Chris's Rants

Monday, March 29, 2004

ebXML == ISO15000

Today, OASIS announced that four of the ebXML specifications have been approved as ISO standards.

On the one hand, I should be somewhat pleased. After all, I invested over two and a half years of my life in helping to breathe life into these specs, especially the CPP/A and Message Service specs. And yet on the other hand, I think that this move will prove to be a mistake in the long run.

What ebXML got right was that it addressed business requirements in terms that the suits could easily understand and appreciate. What it got wrong was that it did not effectively take the pocket-protector crowd's requirements into consideration. Not enough thought was given to address the issue of how the ebXML specs would fit into existing and emerging tooling, runtime platforms and programming models.

Additionally, ebXML was focused on B2B. Yet, as we have come to understand, the needs of B2B are not unique to B2B. So, the IT vendors pushed back and said that they couldn't afford to solve the same problem differently for different domains (B2B, Grid, EAI, Pervasive, etc.), there are only so many development resources to go around. Rather than a top-down approach, they advocated a bottoms-up approach that tackled each technical aspect separately so that they could get the factoring right such that the various components could be composed into a domain-specific solution.

The proponents of Web services (SOAP, WSDL, UDDI and the miriad WS-splat specs) have (unfortunately) to a certain degree been too focused on technology concerns and not enough on addressing business requirements in terms that business could easily appreciate and understand. While we've made great strides with SOAP, WSDL, WS-Security, etc. we haven't done enough to explain how all of this maps to solving domain-specific business problems. Worse, as we move further up the stack, there are competitive proposed standards for transactions, reliable messaging, and federated identity to name a few.

Of course, business has a different set of priorities than the technology vendors. Business is trying to wring out cost where ever it can and is leveraging IT to do the job. The problem is that what business is looking to do is to extend the reach of its systems to those of its partners and customers. However, if every company has a different set of interfaces, then in order to engage, you'd need to develop a one-of-a-kind to match its interface and integrate with your systems. This simply isn't practical and it certainly doesn't scale.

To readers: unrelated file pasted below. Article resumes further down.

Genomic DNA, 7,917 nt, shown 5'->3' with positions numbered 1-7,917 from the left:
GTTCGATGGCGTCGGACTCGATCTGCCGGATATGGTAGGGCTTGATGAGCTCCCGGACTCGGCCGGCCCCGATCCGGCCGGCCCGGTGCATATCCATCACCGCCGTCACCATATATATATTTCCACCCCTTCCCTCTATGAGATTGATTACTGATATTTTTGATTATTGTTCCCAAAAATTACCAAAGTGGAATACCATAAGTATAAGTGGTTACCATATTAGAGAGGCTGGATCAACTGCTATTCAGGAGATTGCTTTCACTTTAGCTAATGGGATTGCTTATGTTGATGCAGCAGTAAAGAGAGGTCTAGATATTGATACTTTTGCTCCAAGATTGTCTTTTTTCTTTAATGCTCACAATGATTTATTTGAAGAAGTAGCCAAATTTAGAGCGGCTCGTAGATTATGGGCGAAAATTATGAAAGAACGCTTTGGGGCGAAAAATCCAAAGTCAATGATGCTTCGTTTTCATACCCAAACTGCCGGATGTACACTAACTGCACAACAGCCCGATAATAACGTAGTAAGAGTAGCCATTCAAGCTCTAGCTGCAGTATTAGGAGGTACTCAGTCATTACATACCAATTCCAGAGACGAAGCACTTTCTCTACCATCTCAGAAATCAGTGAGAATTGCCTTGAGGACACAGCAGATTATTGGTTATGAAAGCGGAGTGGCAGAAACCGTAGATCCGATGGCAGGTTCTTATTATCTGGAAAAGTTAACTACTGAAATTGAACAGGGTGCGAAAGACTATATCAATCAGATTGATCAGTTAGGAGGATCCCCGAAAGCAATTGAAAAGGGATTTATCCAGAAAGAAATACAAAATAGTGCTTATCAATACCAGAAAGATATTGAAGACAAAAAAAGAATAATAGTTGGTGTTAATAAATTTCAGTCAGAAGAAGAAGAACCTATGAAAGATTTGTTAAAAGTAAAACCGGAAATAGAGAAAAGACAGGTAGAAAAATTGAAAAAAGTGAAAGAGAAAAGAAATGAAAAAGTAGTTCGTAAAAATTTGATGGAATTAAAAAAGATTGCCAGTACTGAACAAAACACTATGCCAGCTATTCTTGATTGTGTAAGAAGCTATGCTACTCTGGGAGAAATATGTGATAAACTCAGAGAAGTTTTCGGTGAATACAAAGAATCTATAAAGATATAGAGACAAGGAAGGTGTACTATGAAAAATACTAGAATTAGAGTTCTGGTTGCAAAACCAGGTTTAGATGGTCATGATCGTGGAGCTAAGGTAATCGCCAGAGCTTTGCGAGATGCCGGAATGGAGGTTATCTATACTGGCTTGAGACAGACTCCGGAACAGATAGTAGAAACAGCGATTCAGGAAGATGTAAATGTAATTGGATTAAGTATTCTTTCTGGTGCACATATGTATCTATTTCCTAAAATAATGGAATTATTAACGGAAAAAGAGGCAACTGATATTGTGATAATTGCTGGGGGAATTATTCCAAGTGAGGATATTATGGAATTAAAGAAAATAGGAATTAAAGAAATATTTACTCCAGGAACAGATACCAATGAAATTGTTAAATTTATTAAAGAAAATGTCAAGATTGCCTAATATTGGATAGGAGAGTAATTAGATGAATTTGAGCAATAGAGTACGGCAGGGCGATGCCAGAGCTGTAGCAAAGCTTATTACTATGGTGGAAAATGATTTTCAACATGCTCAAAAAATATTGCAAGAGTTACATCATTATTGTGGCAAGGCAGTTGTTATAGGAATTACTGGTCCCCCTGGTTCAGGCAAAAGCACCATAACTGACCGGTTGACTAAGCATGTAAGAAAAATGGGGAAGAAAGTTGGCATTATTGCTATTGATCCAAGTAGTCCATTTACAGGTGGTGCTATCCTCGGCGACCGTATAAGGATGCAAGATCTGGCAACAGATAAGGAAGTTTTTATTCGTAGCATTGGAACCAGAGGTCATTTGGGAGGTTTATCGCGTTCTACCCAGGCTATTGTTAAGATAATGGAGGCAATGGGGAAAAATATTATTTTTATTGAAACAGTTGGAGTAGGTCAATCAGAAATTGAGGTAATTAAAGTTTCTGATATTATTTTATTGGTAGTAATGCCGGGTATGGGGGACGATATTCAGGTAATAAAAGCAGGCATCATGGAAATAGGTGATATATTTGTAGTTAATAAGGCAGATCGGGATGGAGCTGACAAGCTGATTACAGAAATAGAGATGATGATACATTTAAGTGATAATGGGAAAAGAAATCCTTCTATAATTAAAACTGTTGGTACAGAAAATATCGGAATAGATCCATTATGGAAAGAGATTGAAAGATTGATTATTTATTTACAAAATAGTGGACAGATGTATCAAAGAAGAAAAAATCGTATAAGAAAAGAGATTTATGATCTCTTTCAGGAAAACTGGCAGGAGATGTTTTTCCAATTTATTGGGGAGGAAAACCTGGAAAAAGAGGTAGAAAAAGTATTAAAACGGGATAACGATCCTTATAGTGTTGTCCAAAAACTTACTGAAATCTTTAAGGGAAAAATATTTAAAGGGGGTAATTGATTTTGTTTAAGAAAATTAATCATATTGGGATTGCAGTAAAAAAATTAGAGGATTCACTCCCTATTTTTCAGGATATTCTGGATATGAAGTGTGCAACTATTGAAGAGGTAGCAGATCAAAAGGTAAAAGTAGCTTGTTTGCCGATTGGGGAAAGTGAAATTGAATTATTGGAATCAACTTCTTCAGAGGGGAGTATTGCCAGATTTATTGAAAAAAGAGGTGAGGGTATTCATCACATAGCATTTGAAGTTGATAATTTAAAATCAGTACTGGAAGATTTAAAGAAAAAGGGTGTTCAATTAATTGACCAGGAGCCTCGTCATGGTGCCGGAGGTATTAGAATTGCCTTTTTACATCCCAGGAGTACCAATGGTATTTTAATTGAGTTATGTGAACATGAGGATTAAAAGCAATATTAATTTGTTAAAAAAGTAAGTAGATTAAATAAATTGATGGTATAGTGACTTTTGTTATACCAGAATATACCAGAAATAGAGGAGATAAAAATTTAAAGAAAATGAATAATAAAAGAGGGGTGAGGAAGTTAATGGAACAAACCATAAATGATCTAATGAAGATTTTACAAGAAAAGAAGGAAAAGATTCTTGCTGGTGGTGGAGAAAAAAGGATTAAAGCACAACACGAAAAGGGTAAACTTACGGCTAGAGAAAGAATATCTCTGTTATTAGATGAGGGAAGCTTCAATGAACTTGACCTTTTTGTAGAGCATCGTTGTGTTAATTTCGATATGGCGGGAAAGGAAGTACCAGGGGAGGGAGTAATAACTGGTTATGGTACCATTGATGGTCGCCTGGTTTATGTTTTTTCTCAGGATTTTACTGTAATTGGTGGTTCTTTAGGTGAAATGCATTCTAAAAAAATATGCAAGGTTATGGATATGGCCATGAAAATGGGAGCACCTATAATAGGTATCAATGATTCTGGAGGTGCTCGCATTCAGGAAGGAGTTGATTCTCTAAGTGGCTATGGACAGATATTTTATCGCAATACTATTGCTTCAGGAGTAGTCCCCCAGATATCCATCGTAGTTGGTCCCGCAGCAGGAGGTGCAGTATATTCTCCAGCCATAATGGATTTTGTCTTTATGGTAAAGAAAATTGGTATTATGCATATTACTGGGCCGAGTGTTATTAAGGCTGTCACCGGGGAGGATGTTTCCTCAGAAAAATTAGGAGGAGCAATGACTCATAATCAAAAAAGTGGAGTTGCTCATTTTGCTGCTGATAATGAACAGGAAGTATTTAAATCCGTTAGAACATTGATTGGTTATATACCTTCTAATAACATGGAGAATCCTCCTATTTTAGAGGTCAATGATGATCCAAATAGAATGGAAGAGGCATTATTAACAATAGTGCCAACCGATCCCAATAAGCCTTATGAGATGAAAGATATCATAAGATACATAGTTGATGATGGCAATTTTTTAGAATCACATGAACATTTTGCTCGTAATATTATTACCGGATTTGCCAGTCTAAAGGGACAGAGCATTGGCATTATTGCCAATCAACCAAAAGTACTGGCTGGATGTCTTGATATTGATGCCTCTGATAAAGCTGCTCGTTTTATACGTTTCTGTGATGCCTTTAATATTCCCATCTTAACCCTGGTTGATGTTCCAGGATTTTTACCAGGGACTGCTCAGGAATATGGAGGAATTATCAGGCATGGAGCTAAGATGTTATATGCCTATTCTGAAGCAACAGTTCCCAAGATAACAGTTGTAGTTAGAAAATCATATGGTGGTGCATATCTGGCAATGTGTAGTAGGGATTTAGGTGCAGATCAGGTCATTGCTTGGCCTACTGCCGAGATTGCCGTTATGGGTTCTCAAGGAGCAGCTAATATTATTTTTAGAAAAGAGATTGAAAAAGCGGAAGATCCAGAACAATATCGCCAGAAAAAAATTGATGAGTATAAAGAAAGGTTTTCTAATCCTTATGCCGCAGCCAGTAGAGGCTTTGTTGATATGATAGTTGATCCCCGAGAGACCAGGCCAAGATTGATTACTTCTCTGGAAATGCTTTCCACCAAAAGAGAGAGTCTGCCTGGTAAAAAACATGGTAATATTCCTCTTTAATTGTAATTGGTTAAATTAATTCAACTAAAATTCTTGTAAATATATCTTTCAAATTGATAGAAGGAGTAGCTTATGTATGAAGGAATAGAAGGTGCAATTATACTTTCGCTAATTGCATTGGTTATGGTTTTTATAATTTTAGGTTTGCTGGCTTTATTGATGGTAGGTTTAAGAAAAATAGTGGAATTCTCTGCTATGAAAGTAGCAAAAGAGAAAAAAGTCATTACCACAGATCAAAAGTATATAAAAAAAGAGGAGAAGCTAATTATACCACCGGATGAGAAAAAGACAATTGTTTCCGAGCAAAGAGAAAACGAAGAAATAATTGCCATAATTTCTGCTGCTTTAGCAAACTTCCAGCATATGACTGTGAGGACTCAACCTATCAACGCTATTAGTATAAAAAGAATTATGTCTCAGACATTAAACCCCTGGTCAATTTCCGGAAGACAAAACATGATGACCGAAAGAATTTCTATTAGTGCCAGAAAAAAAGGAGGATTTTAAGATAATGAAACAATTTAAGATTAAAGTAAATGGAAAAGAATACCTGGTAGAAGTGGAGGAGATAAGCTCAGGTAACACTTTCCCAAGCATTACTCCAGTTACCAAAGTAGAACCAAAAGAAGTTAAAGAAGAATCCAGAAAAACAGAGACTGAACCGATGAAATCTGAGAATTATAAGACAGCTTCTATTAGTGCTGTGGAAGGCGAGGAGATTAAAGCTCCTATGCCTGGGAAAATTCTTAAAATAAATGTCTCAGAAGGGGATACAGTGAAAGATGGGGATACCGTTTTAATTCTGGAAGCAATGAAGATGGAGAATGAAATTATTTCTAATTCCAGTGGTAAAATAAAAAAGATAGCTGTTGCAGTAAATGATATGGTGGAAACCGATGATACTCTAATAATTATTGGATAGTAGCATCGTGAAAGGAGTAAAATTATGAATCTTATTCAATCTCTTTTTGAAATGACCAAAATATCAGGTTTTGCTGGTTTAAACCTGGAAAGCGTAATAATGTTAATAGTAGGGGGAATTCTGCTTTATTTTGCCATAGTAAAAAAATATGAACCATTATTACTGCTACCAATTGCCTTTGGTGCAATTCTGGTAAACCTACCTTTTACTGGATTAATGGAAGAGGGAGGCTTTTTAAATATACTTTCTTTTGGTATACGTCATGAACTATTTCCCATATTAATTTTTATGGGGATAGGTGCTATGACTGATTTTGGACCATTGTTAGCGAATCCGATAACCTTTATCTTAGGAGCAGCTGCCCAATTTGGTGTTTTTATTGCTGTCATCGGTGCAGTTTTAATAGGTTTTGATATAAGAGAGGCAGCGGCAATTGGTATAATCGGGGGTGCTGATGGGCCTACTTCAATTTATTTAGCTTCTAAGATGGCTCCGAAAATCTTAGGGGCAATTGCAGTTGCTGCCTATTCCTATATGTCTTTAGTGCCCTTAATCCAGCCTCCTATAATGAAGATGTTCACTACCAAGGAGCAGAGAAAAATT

A company cannot dictate use of a single technology for its partners and customers the way that it can for its internal IT environment. And therein lies the rub. Increasingly, companies are looking to standards to guide them as to the one way that they can integrate with the systems of their partners and customers, etc.

The crux of the problem with standards is that unless, and until such time as, the technology has matured sufficiently, the standard is just as much of an inhibitor as it was intended to be an enabler. Jim Waldo wrote about this in his blog a while back.
This kowtowing to the god of standards is, I believe, doing great damage to our industry, or craft, and our science. It is stifling innovation. It turns technical discussions into political debates. It misunderstands the role that standards have played in the past. Worst of all, it is leading us down absurd technological paths in the quest to follow standards which have never been implemented and aren't the right thing for the problems at hand.
I couldn't agree more.

Yes, the suits have real business problems to address, but the pocket-protector crowd, and to a large degree the standards wonk crowd, is still actively working out the "how". As they learn what works and what doesn't and what the best way to integrate these emerging standards into tools, runtime platforms and programming models, and as the various factions defend their various grounds, the technology morphs or is fragmented until things settle down to a stable point at which the community settles on a de facto standard or set of standards.

Let's face it, deploying IT systems is a long term commitment. Business cannot afford to fund IT to redeploy a system just because the underlying technology has shifted, yet that is the situation we are in today. Much of the technology is still unsettled. It is still too soon to be setting things in concrete. Unfortunately, today's announcement may do just that to the disadvantage of everyone.


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